Massachusetts Students at National History Day
By Kate Melchior, Education
On June 10th, 64 middle and high school students from 25 different Massachusetts schools set out to the University of Maryland, College Park for the 2018 NHD National Contest. There they joined a group of over 3,000 students representing all fifty United States, Washington, D.C., Guam, American Samoa, Puerto Rico, and international schools in China, Korea, and South Asia. Once at College Park, they spent the week presenting the history projects they’ve worked on all year, traded state pins and stories with students from around the world, and shared in the incredible experience that is National History Day.
Students bring pins from their state to National History Day, which they trade during the week. The goal is to collect every state and territory!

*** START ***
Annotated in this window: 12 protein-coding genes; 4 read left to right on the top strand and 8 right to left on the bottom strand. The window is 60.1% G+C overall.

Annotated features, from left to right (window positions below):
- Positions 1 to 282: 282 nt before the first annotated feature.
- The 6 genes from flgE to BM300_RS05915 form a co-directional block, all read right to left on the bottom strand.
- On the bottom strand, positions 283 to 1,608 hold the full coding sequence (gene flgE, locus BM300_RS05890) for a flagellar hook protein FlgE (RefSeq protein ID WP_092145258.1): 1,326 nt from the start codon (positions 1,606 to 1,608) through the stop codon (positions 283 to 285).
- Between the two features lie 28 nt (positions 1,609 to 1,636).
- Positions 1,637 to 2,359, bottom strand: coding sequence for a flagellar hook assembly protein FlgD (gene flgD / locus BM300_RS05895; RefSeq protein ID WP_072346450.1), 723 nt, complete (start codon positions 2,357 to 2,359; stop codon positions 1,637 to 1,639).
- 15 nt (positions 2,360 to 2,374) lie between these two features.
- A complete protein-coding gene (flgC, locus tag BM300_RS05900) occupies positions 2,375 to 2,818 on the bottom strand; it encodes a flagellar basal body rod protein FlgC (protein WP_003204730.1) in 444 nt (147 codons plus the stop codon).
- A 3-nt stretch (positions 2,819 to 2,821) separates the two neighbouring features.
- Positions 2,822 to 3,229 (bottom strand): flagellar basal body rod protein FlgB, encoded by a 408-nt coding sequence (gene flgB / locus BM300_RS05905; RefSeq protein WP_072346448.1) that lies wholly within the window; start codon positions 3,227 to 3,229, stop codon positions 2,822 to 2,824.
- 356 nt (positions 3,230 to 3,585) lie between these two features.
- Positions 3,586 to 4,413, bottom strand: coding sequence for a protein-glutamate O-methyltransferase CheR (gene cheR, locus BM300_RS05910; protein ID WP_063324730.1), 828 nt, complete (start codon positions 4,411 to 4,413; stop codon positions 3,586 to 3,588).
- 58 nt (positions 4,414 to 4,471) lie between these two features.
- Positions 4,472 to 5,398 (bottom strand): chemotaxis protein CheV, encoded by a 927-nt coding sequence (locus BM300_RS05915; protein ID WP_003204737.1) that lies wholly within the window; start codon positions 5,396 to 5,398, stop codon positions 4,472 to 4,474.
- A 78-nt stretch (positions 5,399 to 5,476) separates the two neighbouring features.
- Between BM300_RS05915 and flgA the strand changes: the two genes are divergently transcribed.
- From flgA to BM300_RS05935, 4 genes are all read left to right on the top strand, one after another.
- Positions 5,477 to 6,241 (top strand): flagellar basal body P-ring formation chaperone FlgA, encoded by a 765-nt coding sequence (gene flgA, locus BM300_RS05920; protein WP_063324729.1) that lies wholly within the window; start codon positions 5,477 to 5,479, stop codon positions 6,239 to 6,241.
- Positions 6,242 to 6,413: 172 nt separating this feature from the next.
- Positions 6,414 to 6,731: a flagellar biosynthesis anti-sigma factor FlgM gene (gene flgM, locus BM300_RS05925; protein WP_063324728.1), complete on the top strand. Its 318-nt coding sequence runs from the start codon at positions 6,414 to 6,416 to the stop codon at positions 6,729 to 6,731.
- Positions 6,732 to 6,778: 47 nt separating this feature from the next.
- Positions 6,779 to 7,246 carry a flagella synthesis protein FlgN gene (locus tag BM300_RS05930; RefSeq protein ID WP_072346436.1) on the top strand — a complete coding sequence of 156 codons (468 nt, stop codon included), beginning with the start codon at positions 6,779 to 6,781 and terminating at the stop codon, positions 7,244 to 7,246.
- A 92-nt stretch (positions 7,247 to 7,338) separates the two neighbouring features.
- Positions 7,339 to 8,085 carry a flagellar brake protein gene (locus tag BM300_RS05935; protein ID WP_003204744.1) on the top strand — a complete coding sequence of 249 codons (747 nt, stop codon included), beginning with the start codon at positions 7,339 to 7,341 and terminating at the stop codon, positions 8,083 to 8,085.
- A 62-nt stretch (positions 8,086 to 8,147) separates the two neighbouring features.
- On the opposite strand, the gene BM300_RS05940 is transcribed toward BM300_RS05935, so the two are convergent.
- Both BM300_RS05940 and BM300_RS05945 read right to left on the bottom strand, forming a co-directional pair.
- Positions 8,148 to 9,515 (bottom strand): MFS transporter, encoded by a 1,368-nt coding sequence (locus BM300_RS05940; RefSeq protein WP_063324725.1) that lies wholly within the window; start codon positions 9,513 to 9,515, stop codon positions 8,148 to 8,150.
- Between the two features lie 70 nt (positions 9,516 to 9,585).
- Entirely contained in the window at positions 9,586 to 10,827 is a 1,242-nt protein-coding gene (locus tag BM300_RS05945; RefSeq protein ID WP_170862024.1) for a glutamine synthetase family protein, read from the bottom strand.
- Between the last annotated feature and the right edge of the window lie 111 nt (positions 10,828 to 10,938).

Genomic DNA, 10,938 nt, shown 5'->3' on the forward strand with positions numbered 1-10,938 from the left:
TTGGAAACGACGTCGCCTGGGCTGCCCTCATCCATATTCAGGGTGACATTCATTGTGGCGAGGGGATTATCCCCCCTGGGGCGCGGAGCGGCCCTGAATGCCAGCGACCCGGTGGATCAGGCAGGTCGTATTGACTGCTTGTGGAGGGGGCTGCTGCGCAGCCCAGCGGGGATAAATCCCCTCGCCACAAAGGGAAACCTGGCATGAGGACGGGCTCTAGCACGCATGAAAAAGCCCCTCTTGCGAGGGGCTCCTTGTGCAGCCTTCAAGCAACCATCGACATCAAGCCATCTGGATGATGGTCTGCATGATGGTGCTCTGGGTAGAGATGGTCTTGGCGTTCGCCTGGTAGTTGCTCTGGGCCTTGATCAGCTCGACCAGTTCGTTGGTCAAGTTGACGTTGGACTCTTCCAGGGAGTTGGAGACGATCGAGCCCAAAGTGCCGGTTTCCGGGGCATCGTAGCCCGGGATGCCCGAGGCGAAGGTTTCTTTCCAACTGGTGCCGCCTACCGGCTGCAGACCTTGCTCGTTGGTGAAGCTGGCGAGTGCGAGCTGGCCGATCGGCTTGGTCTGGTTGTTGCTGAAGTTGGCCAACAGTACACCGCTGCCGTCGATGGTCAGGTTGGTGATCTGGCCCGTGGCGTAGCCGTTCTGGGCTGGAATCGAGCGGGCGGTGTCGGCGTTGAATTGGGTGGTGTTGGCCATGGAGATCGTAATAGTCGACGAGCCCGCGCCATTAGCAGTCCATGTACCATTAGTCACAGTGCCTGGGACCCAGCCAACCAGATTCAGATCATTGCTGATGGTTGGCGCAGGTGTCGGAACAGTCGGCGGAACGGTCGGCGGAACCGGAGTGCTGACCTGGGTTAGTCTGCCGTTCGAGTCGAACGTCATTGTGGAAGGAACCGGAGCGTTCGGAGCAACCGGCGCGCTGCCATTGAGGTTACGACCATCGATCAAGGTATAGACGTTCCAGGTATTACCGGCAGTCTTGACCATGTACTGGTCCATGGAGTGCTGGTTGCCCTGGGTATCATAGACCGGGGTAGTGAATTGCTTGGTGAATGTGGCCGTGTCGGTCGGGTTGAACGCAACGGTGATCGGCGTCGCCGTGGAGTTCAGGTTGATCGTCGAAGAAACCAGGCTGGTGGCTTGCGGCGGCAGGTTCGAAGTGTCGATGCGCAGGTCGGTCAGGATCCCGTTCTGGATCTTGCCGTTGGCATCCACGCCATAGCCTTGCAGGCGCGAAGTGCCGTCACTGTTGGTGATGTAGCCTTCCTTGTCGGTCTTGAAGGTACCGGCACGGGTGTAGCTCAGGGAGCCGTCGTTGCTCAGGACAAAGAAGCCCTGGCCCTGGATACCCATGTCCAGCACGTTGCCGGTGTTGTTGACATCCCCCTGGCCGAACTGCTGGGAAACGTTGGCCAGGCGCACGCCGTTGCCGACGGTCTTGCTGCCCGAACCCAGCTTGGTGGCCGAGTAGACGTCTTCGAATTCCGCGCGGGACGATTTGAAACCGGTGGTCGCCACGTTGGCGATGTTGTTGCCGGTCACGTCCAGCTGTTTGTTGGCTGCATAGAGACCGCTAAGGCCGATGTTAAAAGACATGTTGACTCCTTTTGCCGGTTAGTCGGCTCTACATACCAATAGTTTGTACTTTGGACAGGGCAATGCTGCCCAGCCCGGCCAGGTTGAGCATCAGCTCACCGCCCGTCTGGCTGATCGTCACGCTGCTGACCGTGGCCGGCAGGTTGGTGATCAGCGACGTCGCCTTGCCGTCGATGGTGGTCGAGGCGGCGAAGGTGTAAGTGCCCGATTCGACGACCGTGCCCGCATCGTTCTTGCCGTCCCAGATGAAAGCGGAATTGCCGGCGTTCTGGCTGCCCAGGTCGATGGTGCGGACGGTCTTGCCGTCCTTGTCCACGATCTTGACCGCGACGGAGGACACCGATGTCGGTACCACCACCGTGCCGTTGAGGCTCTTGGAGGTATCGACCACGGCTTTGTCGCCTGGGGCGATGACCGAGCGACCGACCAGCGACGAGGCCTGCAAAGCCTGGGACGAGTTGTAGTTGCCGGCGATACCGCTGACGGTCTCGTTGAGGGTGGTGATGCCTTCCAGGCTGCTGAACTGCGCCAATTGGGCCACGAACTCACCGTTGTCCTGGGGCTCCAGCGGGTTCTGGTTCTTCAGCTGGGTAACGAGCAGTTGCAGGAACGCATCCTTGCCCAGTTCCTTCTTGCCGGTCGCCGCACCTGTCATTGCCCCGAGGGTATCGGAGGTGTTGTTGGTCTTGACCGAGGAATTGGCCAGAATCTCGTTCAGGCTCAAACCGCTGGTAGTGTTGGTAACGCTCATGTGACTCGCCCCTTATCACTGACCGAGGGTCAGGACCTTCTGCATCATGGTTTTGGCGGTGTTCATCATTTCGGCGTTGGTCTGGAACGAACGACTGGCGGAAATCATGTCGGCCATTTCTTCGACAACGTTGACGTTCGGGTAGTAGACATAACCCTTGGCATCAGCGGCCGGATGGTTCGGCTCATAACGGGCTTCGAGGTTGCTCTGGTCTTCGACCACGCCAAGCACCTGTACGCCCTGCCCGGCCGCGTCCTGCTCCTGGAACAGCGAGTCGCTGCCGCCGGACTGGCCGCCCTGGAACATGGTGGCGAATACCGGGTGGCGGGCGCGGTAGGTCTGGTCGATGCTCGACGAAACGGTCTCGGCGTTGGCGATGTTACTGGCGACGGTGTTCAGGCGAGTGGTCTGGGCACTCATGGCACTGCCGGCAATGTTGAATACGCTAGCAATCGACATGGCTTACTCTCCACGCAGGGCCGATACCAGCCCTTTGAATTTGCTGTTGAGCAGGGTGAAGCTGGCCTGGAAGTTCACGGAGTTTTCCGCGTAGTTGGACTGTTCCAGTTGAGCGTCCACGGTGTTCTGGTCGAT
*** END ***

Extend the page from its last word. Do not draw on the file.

The annual National History Day contest serves as the final stage for a series of smaller NHD contests at the local and state/affiliate levels. There, students who have spent the year working on primary source-based research papers, exhibits, performances, documentaries, and websites and have made it through local, regional, and state contests compete against hundreds of other national and international projects. Massachusetts prize-winning projects explored this year’s theme of “Conflict and Compromise” through topics and historical figures including Deborah Sampson, the Treaty of Portsmouth, The Philippine-American War, Desmond Doss, and the Civilian Public Service.